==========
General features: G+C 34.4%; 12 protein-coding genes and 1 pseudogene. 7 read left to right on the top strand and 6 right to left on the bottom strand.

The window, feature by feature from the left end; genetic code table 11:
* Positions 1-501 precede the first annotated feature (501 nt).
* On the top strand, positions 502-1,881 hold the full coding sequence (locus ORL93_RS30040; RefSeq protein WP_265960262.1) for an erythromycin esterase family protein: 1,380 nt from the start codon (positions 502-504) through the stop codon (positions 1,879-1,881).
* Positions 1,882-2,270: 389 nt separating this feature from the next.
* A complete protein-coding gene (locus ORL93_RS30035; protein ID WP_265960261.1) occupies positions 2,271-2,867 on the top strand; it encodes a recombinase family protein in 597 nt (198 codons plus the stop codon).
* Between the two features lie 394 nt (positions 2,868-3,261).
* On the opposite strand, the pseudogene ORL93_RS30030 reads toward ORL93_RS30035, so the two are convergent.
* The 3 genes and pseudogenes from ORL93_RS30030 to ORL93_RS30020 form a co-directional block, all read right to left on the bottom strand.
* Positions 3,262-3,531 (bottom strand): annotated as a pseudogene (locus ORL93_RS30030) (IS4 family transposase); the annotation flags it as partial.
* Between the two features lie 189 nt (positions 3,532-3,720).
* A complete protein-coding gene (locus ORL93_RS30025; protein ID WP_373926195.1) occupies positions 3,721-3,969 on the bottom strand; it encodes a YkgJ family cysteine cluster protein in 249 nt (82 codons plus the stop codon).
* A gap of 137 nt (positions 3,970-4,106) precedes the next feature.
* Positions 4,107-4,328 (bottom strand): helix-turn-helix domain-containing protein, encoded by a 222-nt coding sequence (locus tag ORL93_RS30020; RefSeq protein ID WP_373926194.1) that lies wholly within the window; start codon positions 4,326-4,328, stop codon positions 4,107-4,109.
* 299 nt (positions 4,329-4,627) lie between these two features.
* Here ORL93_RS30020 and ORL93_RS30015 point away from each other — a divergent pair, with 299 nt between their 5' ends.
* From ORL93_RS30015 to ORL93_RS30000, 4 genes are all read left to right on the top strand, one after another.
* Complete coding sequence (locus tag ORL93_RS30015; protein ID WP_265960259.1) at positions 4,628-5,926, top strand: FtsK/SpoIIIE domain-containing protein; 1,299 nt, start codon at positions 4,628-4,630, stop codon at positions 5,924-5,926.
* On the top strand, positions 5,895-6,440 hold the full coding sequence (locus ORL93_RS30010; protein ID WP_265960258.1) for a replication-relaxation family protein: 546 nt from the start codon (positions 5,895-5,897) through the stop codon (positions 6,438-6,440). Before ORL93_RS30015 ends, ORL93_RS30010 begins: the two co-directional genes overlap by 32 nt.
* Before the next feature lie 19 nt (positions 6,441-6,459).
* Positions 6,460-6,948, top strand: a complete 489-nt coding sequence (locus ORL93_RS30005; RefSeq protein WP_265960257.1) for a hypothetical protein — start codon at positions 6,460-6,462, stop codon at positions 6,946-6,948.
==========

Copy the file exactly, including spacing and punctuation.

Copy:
General features: G+C 34.4%; 12 protein-coding genes and 1 pseudogene. 7 read left to right on the top strand and 6 right to left on the bottom strand.

The window, feature by feature from the left end; genetic code table 11:
* Positions 1-501 precede the first annotated feature (501 nt).
* On the top strand, positions 502-1,881 hold the full coding sequence (locus ORL93_RS30040; RefSeq protein WP_265960262.1) for an erythromycin esterase family protein: 1,380 nt from the start codon (positions 502-504) through the stop codon (positions 1,879-1,881).
* Positions 1,882-2,270: 389 nt separating this feature from the next.
* A complete protein-coding gene (locus ORL93_RS30035; protein ID WP_265960261.1) occupies positions 2,271-2,867 on the top strand; it encodes a recombinase family protein in 597 nt (198 codons plus the stop codon).
* Between the two features lie 394 nt (positions 2,868-3,261).
* On the opposite strand, the pseudogene ORL93_RS30030 reads toward ORL93_RS30035, so the two are convergent.
* The 3 genes and pseudogenes from ORL93_RS30030 to ORL93_RS30020 form a co-directional block, all read right to left on the bottom strand.
* Positions 3,262-3,531 (bottom strand): annotated as a pseudogene (locus ORL93_RS30030) (IS4 family transposase); the annotation flags it as partial.
* Between the two features lie 189 nt (positions 3,532-3,720).
* A complete protein-coding gene (locus ORL93_RS30025; protein ID WP_373926195.1) occupies positions 3,721-3,969 on the bottom strand; it encodes a YkgJ family cysteine cluster protein in 249 nt (82 codons plus the stop codon).
* A gap of 137 nt (positions 3,970-4,106) precedes the next feature.
* Positions 4,107-4,328 (bottom strand): helix-turn-helix domain-containing protein, encoded by a 222-nt coding sequence (locus tag ORL93_RS30020; RefSeq protein ID WP_373926194.1) that lies wholly within the window; start codon positions 4,326-4,328, stop codon positions 4,107-4,109.
* 299 nt (positions 4,329-4,627) lie between these two features.
* Here ORL93_RS30020 and ORL93_RS30015 point away from each other — a divergent pair, with 299 nt between their 5' ends.
* From ORL93_RS30015 to ORL93_RS30000, 4 genes are all read left to right on the top strand, one after another.
* Complete coding sequence (locus tag ORL93_RS30015; protein ID WP_265960259.1) at positions 4,628-5,926, top strand: FtsK/SpoIIIE domain-containing protein; 1,299 nt, start codon at positions 4,628-4,630, stop codon at positions 5,924-5,926.
* On the top strand, positions 5,895-6,440 hold the full coding sequence (locus ORL93_RS30010; protein ID WP_265960258.1) for a replication-relaxation family protein: 546 nt from the start codon (positions 5,895-5,897) through the stop codon (positions 6,438-6,440). Before ORL93_RS30015 ends, ORL93_RS30010 begins: the two co-directional genes overlap by 32 nt.
* Before the next feature lie 19 nt (positions 6,441-6,459).
* Positions 6,460-6,948, top strand: a complete 489-nt coding sequence (locus ORL93_RS30005; RefSeq protein WP_265960257.1) for a hypothetical protein — start codon at positions 6,460-6,462, stop codon at positions 6,946-6,948.